Like many, I was drawn to Cats of the Louvre on its simple concept of cats, well, hanging out in the Louvre. Sounds cute, right? The story was written and illustrated by Taiyo Matsumoto, the creator of Tekkonkinkreet and Ping Pong, as well as Sunny and GoGo Monster. Matsumoto is very unique in both his surreal art style and storytelling, and that applies to Cats of the Louvre. This manga might not be for everyone, but it is a wonderful contemplation on art.
The story takes place in the mecca of art museums, the Louvre. It tells of two intertwining stories: one focusing on the humans and another on the cats. On the human side, tour guide Cécile laments how many people come only to see the Mona Lisa. There’s so much more to this wonderful place, she thinks, and she wishes more people would explore it. She gets to do just that when she meets the night security guards, wide-eyed, young Patrick and secretive, elderly Marcel. It turns out Marcel has been taking care of cats that live in the Louvre in secret.
This leads to that second story about Snowbébé, one of the cats that live on the museum’s rooftops. Matsumoto does an interesting thing where he switches between drawing the cats realistically and artistically. They have the face and body of a human, but they have the ears, eyes, and teeth of a cat. Cats can only emote so much, so it makes sense that the artist would want to humanize the characters at times.
Matsumoto treats these cats as flawed characters. The cats are real cats; they hiss and get into fights, often for the kill. Don’t go into this expecting to have many moments of cuteness like Chi’s Sweet Home or Plum Crazy. There are cute moments here and there, but this story isn't about being kawaii; it’s about how art affects the psyche of living things. In the case with Snowbébé, he still acts and looks like a child despite being one of the oldest in the group. He needs to grow up, but his fascination with the fantasy of art keeps him innocent. This, we learn, ties into the human story.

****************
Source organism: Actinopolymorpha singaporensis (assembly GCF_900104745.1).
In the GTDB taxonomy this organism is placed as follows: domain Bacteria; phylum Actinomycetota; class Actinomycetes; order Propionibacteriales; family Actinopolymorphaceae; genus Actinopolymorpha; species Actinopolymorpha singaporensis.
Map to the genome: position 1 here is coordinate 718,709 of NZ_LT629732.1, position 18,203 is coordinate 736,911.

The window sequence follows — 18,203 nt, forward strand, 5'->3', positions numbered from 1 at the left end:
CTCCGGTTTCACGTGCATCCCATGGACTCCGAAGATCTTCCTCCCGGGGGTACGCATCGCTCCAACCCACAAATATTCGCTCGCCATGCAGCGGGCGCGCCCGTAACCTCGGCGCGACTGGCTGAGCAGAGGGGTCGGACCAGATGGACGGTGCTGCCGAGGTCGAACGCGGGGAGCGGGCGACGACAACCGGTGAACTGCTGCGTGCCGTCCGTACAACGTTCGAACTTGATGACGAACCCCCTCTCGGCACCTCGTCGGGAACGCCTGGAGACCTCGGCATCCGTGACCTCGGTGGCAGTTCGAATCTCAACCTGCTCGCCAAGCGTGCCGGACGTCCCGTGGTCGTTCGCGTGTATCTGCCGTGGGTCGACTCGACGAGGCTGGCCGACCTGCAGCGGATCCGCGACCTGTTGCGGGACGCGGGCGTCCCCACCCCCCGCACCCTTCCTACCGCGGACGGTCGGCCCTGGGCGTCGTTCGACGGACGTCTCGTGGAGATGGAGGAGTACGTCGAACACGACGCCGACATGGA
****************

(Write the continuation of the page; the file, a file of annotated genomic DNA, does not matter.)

You see, Marcel had a sister he loved very much, and she absolutely loved the Louvre. One day, she disappeared after telling Marcel how she “hears the paintings.” She, like Snowbébé, also kept her child appearance despite being the oldest sibling. Snowbébé also has the magical ability to teleport into paintings…
To go more into the plot would spoil things, but I can say that the plot expands at a contemplative pace and is more interested in telling a story visually than through words.
In this book, Matsumoto really wants to show artistic intent. He uses a realistic approach to the characters and animal designs but often takes liberties to get a point across visually. Want a cat to show he’s being aggressive? Stretch out his body parts to cover most of the panel. Want a shadow to highlight the subject? Bend the shadow a bit so it points to the subject.
Like any good art tour, words are meant to enhance the art, and that is true in this book. The dialogue is sparse and inward-looking, wanting to explain what visuals alone could not. A picture is worth a thousand words, but adding three more words helps too.
I could write another 1,003 words about this book: about how the theme of grief plays a big part, how compelling other cat characters like Sawtooth are, or how deep and beautiful the fantastical art gets. Like the Ping Pong anime, everything ties together as it gets closer to the end, and Cats of the Louvre makes me feel like I have a deeper understanding about art.
The world-renowned Louvre museum in Paris contains more than just the most famous works of art in history. At night, within its darkened galleries, an unseen and surreal world comes alive—a world witnessed only by the small family of cats that lives in the attic. Until now…Add to CartLearn More
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